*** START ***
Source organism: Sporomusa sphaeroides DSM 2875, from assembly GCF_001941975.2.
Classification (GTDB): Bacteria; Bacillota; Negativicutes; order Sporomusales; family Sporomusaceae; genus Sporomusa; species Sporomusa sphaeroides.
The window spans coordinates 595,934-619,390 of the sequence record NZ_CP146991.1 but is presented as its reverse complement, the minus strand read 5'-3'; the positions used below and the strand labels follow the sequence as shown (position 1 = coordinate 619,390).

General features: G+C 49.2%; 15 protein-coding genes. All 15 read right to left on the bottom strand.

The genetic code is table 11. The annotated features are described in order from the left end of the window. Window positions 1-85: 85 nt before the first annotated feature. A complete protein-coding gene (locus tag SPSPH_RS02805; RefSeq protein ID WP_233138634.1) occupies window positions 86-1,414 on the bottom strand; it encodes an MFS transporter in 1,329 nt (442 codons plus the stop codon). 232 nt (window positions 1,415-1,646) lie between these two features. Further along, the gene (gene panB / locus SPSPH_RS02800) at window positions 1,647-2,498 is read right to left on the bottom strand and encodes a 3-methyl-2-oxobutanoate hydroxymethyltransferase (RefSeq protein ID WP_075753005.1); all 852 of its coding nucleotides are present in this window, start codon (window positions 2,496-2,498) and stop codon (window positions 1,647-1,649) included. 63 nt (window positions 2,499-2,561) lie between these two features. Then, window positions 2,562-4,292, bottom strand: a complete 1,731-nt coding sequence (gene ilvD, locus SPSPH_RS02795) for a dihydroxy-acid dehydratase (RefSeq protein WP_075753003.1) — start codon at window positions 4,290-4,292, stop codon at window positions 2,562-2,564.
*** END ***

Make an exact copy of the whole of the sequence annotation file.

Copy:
Source organism: Sporomusa sphaeroides DSM 2875, from assembly GCF_001941975.2.
Classification (GTDB): Bacteria; Bacillota; Negativicutes; order Sporomusales; family Sporomusaceae; genus Sporomusa; species Sporomusa sphaeroides.
The window spans coordinates 595,934-619,390 of the sequence record NZ_CP146991.1 but is presented as its reverse complement, the minus strand read 5'-3'; the positions used below and the strand labels follow the sequence as shown (position 1 = coordinate 619,390).

General features: G+C 49.2%; 15 protein-coding genes. All 15 read right to left on the bottom strand.

The genetic code is table 11. The annotated features are described in order from the left end of the window. Window positions 1-85: 85 nt before the first annotated feature. A complete protein-coding gene (locus tag SPSPH_RS02805; RefSeq protein ID WP_233138634.1) occupies window positions 86-1,414 on the bottom strand; it encodes an MFS transporter in 1,329 nt (442 codons plus the stop codon). 232 nt (window positions 1,415-1,646) lie between these two features. Further along, the gene (gene panB / locus SPSPH_RS02800) at window positions 1,647-2,498 is read right to left on the bottom strand and encodes a 3-methyl-2-oxobutanoate hydroxymethyltransferase (RefSeq protein ID WP_075753005.1); all 852 of its coding nucleotides are present in this window, start codon (window positions 2,496-2,498) and stop codon (window positions 1,647-1,649) included. 63 nt (window positions 2,499-2,561) lie between these two features. Then, window positions 2,562-4,292, bottom strand: a complete 1,731-nt coding sequence (gene ilvD, locus SPSPH_RS02795) for a dihydroxy-acid dehydratase (RefSeq protein WP_075753003.1) — start codon at window positions 4,290-4,292, stop codon at window positions 2,562-2,564.